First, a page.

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Rotary penalised for "striking at heart" of workplace laws

Rotary International's "egregious" dismissal of a Sydney-based manager who initiated an adverse action claim has earned it a $50,000 fine from a judge who singled out the organisation's US-based No.2 for her role in a breach that "struck at the heart" of Australian workplace laws.

Unions appealing endorsement of BHP on-hire deals

Unions are challenging the FWC's approval of two hotly-contested BHP Billiton Operations Services labour hire deals in a decision in which the tribunal criticised their "myopic" approach, after limiting their participation in proceedings.

Gardner, Wright, Telfer win Australia Day gongs

Eminent IR academic Margaret Gardner, Your Rights at Work architect George Wright and HR executive and board member Ilana Atlas have been recognised in the Australia Day Honours.

Regular work, not hours, the key to casual status: Bench

An FWC full bench has allowed a casual worker to claim unfair dismissal after finding a senior tribunal member wrongly focussed on her irregular "pattern" of days and hours in holding she had not met the minimum employment period.


Correct "power imbalance" in greenfields deals, urges Ai Group

Employers are urging the Morrison Government to let greenfields and non-greenfields deals span the full life of major projects, without requiring them to reflect prevailing industry conditions, while legal experts say project owners and developers should be able to make them.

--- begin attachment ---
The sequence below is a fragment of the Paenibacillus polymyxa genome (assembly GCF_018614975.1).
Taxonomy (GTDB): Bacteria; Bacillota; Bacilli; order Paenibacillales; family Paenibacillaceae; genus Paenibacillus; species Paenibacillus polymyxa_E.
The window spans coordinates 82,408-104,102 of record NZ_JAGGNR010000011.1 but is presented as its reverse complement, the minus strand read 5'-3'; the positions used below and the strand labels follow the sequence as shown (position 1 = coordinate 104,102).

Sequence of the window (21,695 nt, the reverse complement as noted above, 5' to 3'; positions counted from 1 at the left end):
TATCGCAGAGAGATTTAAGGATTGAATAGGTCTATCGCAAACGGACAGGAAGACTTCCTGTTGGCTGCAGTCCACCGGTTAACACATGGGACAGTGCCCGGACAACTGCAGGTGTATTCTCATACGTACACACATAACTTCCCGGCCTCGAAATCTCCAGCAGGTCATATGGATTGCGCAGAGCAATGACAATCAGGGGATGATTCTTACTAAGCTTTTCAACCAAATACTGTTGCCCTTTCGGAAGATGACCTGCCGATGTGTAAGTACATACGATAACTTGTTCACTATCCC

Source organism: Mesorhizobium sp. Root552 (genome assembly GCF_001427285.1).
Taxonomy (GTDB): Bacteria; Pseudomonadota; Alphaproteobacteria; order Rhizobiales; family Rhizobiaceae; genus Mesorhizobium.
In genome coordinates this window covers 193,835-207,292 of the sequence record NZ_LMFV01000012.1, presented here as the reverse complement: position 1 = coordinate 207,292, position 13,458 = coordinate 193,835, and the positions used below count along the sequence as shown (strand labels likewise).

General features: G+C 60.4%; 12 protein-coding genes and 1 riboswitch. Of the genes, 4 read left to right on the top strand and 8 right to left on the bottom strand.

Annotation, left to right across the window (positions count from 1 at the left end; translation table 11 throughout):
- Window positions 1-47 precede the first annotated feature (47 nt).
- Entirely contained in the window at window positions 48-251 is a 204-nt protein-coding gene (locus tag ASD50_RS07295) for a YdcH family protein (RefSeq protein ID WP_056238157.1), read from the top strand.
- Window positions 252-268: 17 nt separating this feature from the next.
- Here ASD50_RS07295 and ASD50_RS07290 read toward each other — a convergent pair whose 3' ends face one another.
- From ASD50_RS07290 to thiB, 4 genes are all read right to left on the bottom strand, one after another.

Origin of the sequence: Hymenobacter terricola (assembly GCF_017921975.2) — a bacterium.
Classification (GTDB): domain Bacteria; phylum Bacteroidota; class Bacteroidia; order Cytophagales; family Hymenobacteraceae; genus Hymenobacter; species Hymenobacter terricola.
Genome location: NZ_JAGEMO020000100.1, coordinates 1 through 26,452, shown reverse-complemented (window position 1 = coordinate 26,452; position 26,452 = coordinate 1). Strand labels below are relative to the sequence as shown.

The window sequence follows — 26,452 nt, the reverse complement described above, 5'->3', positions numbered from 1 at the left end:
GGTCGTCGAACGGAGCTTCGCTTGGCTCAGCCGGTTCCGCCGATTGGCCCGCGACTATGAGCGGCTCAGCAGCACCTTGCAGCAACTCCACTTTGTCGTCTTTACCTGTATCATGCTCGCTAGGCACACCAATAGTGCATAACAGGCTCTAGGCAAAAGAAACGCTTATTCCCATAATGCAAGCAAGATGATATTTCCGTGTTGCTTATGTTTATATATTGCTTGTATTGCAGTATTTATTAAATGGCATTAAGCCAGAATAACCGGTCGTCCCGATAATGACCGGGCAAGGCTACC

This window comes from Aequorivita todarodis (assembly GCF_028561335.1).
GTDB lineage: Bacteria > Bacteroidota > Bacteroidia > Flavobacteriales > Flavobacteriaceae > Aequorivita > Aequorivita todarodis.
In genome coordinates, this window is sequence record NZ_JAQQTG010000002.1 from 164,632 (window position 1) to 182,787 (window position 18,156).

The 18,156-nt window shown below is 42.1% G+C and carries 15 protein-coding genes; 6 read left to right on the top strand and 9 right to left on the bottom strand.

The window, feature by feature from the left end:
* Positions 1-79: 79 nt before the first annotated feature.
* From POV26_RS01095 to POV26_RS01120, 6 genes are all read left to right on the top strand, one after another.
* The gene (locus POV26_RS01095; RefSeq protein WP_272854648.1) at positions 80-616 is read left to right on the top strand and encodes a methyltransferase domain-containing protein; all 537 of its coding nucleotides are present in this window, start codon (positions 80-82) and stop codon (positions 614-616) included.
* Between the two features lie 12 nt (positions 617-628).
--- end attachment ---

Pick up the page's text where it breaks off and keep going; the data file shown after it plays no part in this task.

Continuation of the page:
MBA vexed by super fund's contribution-tracking app

The Master Builders Association has "unresolved concerns" over a new app developed by Cbus that enables members to closely track employer superannuation contributions.


Porter sets out "guiding principles" for national labour hire scheme

Fining host employers for hiring workers from unregistered operators is among a list of "guiding principles" IR Minister Christian Porter has put before state and territory counterparts as part of a proposed single national labour hire regulatory scheme to be overseen by the Fair Work Ombudsman.

Amazon reveals details of "Flex", but unions, employers leery

When global e-commerce giant Amazon rolls out its "Flex" package delivery service in Australia, it will require its drivers to use an app to offer themselves for "blocks" of work estimated at a minimum of four hours.